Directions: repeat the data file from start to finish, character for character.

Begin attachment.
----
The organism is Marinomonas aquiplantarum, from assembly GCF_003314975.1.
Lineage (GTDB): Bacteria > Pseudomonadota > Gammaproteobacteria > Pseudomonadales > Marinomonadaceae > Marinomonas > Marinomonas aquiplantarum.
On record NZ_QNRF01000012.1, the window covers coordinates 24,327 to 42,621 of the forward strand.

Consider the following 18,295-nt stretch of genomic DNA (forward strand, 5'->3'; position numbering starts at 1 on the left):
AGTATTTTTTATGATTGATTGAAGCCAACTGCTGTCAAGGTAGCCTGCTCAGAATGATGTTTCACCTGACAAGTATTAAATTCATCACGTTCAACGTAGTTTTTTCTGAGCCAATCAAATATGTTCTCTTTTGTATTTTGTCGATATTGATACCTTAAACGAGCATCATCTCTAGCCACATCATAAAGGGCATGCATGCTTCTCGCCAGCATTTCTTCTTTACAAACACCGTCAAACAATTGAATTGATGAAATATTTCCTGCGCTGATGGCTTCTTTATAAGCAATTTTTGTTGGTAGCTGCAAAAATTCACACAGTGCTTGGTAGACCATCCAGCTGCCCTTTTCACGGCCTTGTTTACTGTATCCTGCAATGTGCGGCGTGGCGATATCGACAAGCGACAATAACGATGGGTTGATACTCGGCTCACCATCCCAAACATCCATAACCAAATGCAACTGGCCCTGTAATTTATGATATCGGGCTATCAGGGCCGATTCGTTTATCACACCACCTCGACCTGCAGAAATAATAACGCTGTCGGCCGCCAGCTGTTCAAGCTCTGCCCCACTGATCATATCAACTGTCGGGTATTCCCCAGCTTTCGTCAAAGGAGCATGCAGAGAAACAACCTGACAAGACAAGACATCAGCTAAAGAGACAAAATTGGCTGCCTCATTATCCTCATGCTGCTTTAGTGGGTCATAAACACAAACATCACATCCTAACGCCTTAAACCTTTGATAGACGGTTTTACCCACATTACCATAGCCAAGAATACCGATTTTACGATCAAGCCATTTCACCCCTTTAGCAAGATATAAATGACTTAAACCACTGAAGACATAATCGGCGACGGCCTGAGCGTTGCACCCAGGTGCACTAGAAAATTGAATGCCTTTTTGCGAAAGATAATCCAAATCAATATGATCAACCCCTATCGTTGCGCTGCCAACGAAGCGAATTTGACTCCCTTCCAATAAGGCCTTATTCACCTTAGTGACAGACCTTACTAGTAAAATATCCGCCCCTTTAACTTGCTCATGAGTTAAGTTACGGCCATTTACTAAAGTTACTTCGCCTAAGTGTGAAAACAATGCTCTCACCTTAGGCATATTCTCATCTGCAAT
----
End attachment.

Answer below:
The organism is Marinomonas aquiplantarum, from assembly GCF_003314975.1.
Lineage (GTDB): Bacteria > Pseudomonadota > Gammaproteobacteria > Pseudomonadales > Marinomonadaceae > Marinomonas > Marinomonas aquiplantarum.
On record NZ_QNRF01000012.1, the window covers coordinates 24,327 to 42,621 of the forward strand.

Consider the following 18,295-nt stretch of genomic DNA (forward strand, 5'->3'; position numbering starts at 1 on the left):
AGTATTTTTTATGATTGATTGAAGCCAACTGCTGTCAAGGTAGCCTGCTCAGAATGATGTTTCACCTGACAAGTATTAAATTCATCACGTTCAACGTAGTTTTTTCTGAGCCAATCAAATATGTTCTCTTTTGTATTTTGTCGATATTGATACCTTAAACGAGCATCATCTCTAGCCACATCATAAAGGGCATGCATGCTTCTCGCCAGCATTTCTTCTTTACAAACACCGTCAAACAATTGAATTGATGAAATATTTCCTGCGCTGATGGCTTCTTTATAAGCAATTTTTGTTGGTAGCTGCAAAAATTCACACAGTGCTTGGTAGACCATCCAGCTGCCCTTTTCACGGCCTTGTTTACTGTATCCTGCAATGTGCGGCGTGGCGATATCGACAAGCGACAATAACGATGGGTTGATACTCGGCTCACCATCCCAAACATCCATAACCAAATGCAACTGGCCCTGTAATTTATGATATCGGGCTATCAGGGCCGATTCGTTTATCACACCACCTCGACCTGCAGAAATAATAACGCTGTCGGCCGCCAGCTGTTCAAGCTCTGCCCCACTGATCATATCAACTGTCGGGTATTCCCCAGCTTTCGTCAAAGGAGCATGCAGAGAAACAACCTGACAAGACAAGACATCAGCTAAAGAGACAAAATTGGCTGCCTCATTATCCTCATGCTGCTTTAGTGGGTCATAAACACAAACATCACATCCTAACGCCTTAAACCTTTGATAGACGGTTTTACCCACATTACCATAGCCAAGAATACCGATTTTACGATCAAGCCATTTCACCCCTTTAGCAAGATATAAATGACTTAAACCACTGAAGACATAATCGGCGACGGCCTGAGCGTTGCACCCAGGTGCACTAGAAAATTGAATGCCTTTTTGCGAAAGATAATCCAAATCAATATGATCAACCCCTATCGTTGCGCTGCCAACGAAGCGAATTTGACTCCCTTCCAATAAGGCCTTATTCACCTTAGTGACAGACCTTACTAGTAAAATATCCGCCCCTTTAACTTGCTCATGAGTTAAGTTACGGCCATTTACTAAAGTTACTTCGCCTAAGTGTGAAAACAATGCTCTCACCTTAGGCATATTCTCATCTGCAAT